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Expert finds identity of Beethoven's mysterious Elise

AFP · 1 Jul 2009, 11:23

Published: 01 Jul 2009 11:23 GMT+02:00

Alongside the opening bars of his Fifth Symphony, "Für Elise" is one of Beethoven's best-known melodies, prompting scholars down the years to puzzle over her real identity.

The short three-page Bagatelle in A-minor has been a mainstay of piano lessons for generations of students and is also now a ringtone for millions of mobile phones.

But the riddle of who "Elise" might have been has remained unsolved, with efforts to shed light on the matter further hampered by the loss of the original autograph manuscript.

Now a German musicologist and renowned Beethoven expert, Klaus Martin Kopitz, believes he has identified the mysterious woman as Elisabeth Roeckel (1793-1883).

Roeckel was a German soprano and sister of Joseph August Roeckel, the tenor who sang the role of Florestan in a performance of "Fidelio" conducted by the composer in Vienna in 1806.

Elisabeth followed her brother to Vienna in 1807 where she was quickly accepted into the composer's inner circle, Kopitz told AFP.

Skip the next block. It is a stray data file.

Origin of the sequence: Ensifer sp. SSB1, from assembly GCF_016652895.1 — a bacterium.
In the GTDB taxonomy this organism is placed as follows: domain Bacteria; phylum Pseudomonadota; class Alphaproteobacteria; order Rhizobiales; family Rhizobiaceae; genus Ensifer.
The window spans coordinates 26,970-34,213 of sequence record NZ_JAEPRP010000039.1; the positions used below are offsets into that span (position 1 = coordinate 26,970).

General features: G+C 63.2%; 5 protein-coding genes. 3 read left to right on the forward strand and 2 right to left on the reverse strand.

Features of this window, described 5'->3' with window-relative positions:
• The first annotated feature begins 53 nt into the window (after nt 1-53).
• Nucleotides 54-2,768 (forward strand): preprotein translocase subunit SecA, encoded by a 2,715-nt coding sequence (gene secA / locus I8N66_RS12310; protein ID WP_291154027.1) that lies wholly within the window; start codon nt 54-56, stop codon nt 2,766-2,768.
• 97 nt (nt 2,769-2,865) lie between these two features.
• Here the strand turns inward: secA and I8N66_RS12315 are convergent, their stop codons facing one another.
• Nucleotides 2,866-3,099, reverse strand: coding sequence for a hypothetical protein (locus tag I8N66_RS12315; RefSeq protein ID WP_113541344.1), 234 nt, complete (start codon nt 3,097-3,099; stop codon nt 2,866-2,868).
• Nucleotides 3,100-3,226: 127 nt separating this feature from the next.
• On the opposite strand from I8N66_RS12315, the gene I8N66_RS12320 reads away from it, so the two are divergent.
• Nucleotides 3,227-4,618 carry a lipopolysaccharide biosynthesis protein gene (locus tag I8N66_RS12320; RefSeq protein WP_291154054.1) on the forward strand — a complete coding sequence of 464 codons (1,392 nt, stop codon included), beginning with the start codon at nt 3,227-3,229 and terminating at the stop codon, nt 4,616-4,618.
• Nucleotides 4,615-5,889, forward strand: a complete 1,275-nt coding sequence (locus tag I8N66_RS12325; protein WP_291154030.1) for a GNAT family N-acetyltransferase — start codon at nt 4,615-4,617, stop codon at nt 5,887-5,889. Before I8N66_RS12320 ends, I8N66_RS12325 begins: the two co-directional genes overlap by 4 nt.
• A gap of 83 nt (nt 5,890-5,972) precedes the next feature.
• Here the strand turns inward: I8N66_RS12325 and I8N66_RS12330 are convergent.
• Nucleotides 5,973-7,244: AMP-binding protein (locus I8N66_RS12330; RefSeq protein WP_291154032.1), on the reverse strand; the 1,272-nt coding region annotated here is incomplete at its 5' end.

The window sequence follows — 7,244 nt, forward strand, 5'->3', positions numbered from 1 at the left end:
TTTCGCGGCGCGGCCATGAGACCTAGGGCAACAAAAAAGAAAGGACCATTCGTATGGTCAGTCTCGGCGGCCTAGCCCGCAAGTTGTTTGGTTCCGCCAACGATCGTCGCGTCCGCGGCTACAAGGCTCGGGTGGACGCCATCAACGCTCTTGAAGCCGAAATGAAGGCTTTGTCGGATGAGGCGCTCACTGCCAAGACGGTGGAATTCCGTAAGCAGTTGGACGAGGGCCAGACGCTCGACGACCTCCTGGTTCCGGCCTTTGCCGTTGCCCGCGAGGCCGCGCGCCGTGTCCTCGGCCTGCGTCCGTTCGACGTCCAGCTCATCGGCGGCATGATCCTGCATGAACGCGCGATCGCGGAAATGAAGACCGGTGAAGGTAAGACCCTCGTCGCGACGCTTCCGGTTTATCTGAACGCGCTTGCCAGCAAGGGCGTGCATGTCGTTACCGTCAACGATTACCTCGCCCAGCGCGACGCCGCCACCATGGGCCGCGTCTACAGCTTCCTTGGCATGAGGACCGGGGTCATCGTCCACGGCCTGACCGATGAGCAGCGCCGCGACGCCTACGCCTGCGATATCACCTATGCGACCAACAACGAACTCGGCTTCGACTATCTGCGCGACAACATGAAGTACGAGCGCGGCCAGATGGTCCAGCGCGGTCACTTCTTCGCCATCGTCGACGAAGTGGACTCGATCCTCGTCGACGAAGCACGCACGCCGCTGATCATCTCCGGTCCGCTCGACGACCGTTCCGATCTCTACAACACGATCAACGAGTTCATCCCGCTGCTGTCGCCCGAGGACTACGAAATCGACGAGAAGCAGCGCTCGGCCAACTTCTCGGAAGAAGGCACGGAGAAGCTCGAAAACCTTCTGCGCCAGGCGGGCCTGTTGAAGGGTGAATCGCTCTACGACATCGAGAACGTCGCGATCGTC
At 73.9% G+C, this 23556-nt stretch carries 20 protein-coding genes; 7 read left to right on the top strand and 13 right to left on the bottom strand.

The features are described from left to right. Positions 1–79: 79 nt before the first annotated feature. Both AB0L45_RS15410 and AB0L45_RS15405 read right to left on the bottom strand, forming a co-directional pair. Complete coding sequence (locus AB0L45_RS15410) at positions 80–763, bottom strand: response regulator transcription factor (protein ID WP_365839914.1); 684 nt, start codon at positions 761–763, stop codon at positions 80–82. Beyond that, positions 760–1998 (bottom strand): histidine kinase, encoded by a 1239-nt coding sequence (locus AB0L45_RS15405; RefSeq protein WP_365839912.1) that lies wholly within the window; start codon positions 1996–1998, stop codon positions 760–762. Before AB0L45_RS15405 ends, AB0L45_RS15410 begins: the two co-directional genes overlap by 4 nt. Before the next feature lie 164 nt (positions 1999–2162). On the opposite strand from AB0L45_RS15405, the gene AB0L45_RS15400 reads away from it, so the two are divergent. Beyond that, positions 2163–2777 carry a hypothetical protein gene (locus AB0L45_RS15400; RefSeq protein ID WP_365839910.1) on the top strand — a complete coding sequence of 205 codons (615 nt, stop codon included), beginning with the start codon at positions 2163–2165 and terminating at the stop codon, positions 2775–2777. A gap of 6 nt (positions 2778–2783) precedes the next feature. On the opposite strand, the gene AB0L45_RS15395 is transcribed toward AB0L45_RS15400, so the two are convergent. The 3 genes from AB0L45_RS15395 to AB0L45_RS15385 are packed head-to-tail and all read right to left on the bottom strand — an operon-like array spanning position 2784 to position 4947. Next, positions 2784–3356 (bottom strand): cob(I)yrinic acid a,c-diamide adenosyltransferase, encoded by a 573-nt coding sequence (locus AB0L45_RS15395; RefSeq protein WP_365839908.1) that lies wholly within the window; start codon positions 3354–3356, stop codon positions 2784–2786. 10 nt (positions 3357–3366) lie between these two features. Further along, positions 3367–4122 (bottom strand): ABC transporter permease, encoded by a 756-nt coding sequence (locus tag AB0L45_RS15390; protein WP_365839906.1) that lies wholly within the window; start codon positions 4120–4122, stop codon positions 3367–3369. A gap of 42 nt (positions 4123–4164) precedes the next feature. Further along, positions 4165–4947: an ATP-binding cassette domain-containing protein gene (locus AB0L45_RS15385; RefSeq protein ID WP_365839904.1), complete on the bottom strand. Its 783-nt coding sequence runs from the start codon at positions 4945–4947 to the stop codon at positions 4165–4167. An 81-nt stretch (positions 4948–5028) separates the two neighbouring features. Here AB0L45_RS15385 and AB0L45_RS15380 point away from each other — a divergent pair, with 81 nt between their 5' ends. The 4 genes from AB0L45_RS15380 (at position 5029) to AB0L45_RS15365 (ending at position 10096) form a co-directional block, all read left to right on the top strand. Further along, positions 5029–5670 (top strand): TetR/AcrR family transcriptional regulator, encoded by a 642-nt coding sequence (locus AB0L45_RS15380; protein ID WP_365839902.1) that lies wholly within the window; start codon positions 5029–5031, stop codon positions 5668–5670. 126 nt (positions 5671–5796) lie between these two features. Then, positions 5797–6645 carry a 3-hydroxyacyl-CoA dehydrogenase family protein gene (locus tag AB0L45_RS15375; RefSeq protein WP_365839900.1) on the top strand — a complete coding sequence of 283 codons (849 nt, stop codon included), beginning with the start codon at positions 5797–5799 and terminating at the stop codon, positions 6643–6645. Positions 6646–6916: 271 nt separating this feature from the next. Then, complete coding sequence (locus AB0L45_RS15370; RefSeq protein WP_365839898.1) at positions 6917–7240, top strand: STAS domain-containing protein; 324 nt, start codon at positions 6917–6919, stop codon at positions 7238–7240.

She eventually went on to marry Ludwig van Beethoven's friend and rival, composer Johann Nepomuk Hummel.

In an article to be published by the Beethoven-Haus museum in Bonn next year, Kopitz asserts that Elisabeth Roeckel was also known by the name Elise, a theory backed up by an entry in the christening records of St. Stephen's Cathedral in Vienna.

"At the christening of her first child on March 9, 1814, her name is given as 'Maria Eva Elise,' suggesting that she was known in Vienna as Elise and not Elisabeth," Kopitz said.

"It is known that, when Beethoven wrote the piece in 1810, the two enjoyed a close friendship. So, it seems evident that the piece was dedicated to her," Kopitz said. "There was no other woman named Elise or Elisabeth in Beethoven's life at the time."

Kopitz said it was difficult to ascertain just how close their relationship was.

Story continues below…

"But it is clear that Beethoven liked her a lot."

The expert said that Roeckel herself later related how, "during a dinner party, Beethoven 'would pinch my arm out of sheer affection'."

It was also known that, shortly before his death in 1827, she obtained a lock of his hair and let herself be presented with one of his last quills, Kopitz added.

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